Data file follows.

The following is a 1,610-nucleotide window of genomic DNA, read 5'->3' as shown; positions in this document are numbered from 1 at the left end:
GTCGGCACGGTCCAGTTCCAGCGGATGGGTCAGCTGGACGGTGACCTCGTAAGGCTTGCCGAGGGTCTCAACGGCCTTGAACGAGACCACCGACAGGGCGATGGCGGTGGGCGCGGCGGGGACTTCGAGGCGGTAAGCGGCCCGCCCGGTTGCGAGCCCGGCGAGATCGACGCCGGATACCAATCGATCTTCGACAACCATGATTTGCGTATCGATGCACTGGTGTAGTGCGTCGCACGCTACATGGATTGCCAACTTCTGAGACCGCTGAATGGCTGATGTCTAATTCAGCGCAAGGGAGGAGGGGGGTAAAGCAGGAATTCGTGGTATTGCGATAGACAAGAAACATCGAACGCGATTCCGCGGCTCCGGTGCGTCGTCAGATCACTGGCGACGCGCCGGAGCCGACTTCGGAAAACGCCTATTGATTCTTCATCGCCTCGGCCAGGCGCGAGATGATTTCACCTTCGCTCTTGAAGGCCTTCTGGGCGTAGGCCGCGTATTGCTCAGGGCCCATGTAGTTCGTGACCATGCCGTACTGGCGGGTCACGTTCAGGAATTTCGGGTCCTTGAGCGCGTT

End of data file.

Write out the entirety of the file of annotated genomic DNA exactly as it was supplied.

The following is a 1,610-nucleotide window of genomic DNA, read 5'->3' as shown; positions in this document are numbered from 1 at the left end:
GTCGGCACGGTCCAGTTCCAGCGGATGGGTCAGCTGGACGGTGACCTCGTAAGGCTTGCCGAGGGTCTCAACGGCCTTGAACGAGACCACCGACAGGGCGATGGCGGTGGGCGCGGCGGGGACTTCGAGGCGGTAAGCGGCCCGCCCGGTTGCGAGCCCGGCGAGATCGACGCCGGATACCAATCGATCTTCGACAACCATGATTTGCGTATCGATGCACTGGTGTAGTGCGTCGCACGCTACATGGATTGCCAACTTCTGAGACCGCTGAATGGCTGATGTCTAATTCAGCGCAAGGGAGGAGGGGGGTAAAGCAGGAATTCGTGGTATTGCGATAGACAAGAAACATCGAACGCGATTCCGCGGCTCCGGTGCGTCGTCAGATCACTGGCGACGCGCCGGAGCCGACTTCGGAAAACGCCTATTGATTCTTCATCGCCTCGGCCAGGCGCGAGATGATTTCACCTTCGCTCTTGAAGGCCTTCTGGGCGTAGGCCGCGTATTGCTCAGGGCCCATGTAGTTCGTGACCATGCCGTACTGGCGGGTCACGTTCAGGAATTTCGGGTCCTTGAGCGCGTT